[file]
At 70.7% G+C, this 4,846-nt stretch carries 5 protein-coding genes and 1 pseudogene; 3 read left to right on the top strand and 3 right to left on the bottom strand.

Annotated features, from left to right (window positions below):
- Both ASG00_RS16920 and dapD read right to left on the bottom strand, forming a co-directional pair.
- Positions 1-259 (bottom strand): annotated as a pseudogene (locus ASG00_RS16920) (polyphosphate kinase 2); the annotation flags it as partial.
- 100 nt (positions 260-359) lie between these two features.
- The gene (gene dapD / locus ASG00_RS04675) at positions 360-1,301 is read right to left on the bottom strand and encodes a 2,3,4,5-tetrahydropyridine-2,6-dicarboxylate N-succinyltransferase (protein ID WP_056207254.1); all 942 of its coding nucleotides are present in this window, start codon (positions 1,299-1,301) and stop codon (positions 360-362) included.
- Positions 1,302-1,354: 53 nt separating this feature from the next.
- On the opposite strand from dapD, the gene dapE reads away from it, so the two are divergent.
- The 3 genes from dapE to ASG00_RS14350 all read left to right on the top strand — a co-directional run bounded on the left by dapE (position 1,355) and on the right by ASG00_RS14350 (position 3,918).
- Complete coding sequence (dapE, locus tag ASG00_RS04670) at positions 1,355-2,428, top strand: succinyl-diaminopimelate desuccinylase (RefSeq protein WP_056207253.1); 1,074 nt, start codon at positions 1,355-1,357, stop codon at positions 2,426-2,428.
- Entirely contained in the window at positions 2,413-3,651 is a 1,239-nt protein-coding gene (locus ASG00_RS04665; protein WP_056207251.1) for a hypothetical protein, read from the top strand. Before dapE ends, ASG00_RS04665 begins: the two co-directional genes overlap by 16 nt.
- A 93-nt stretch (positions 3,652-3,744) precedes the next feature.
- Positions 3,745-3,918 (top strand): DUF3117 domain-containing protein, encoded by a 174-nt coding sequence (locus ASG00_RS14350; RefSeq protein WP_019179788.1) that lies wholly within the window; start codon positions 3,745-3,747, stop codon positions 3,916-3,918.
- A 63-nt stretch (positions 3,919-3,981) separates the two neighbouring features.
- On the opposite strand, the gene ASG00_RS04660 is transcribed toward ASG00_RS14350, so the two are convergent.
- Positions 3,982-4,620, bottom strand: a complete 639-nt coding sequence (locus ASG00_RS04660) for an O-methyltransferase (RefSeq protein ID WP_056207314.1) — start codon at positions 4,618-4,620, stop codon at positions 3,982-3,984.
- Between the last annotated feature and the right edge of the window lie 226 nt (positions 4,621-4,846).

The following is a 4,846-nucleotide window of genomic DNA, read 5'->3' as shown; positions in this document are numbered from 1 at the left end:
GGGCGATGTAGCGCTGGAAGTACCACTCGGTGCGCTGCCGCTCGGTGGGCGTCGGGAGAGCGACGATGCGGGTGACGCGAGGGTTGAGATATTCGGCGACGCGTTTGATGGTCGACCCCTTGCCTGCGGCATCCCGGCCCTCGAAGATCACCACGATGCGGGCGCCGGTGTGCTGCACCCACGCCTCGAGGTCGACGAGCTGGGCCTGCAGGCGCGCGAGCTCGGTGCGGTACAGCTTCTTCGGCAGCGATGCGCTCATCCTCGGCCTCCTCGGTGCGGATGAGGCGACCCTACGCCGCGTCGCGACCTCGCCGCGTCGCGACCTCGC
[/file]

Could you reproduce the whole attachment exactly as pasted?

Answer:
At 70.7% G+C, this 4,846-nt stretch carries 5 protein-coding genes and 1 pseudogene; 3 read left to right on the top strand and 3 right to left on the bottom strand.

Annotated features, from left to right (window positions below):
- Both ASG00_RS16920 and dapD read right to left on the bottom strand, forming a co-directional pair.
- Positions 1-259 (bottom strand): annotated as a pseudogene (locus ASG00_RS16920) (polyphosphate kinase 2); the annotation flags it as partial.
- 100 nt (positions 260-359) lie between these two features.
- The gene (gene dapD / locus ASG00_RS04675) at positions 360-1,301 is read right to left on the bottom strand and encodes a 2,3,4,5-tetrahydropyridine-2,6-dicarboxylate N-succinyltransferase (protein ID WP_056207254.1); all 942 of its coding nucleotides are present in this window, start codon (positions 1,299-1,301) and stop codon (positions 360-362) included.
- Positions 1,302-1,354: 53 nt separating this feature from the next.
- On the opposite strand from dapD, the gene dapE reads away from it, so the two are divergent.
- The 3 genes from dapE to ASG00_RS14350 all read left to right on the top strand — a co-directional run bounded on the left by dapE (position 1,355) and on the right by ASG00_RS14350 (position 3,918).
- Complete coding sequence (dapE, locus tag ASG00_RS04670) at positions 1,355-2,428, top strand: succinyl-diaminopimelate desuccinylase (RefSeq protein WP_056207253.1); 1,074 nt, start codon at positions 1,355-1,357, stop codon at positions 2,426-2,428.
- Entirely contained in the window at positions 2,413-3,651 is a 1,239-nt protein-coding gene (locus ASG00_RS04665; protein WP_056207251.1) for a hypothetical protein, read from the top strand. Before dapE ends, ASG00_RS04665 begins: the two co-directional genes overlap by 16 nt.
- A 93-nt stretch (positions 3,652-3,744) precedes the next feature.
- Positions 3,745-3,918 (top strand): DUF3117 domain-containing protein, encoded by a 174-nt coding sequence (locus ASG00_RS14350; RefSeq protein WP_019179788.1) that lies wholly within the window; start codon positions 3,745-3,747, stop codon positions 3,916-3,918.
- A 63-nt stretch (positions 3,919-3,981) separates the two neighbouring features.
- On the opposite strand, the gene ASG00_RS04660 is transcribed toward ASG00_RS14350, so the two are convergent.
- Positions 3,982-4,620, bottom strand: a complete 639-nt coding sequence (locus ASG00_RS04660) for an O-methyltransferase (RefSeq protein ID WP_056207314.1) — start codon at positions 4,618-4,620, stop codon at positions 3,982-3,984.
- Between the last annotated feature and the right edge of the window lie 226 nt (positions 4,621-4,846).

The following is a 4,846-nucleotide window of genomic DNA, read 5'->3' as shown; positions in this document are numbered from 1 at the left end:
GGGCGATGTAGCGCTGGAAGTACCACTCGGTGCGCTGCCGCTCGGTGGGCGTCGGGAGAGCGACGATGCGGGTGACGCGAGGGTTGAGATATTCGGCGACGCGTTTGATGGTCGACCCCTTGCCTGCGGCATCCCGGCCCTCGAAGATCACCACGATGCGGGCGCCGGTGTGCTGCACCCACGCCTCGAGGTCGACGAGCTGGGCCTGCAGGCGCGCGAGCTCGGTGCGGTACAGCTTCTTCGGCAGCGATGCGCTCATCCTCGGCCTCCTCGGTGCGGATGAGGCGACCCTACGCCGCGTCGCGACCTCGCCGCGTCGCGACCTCGC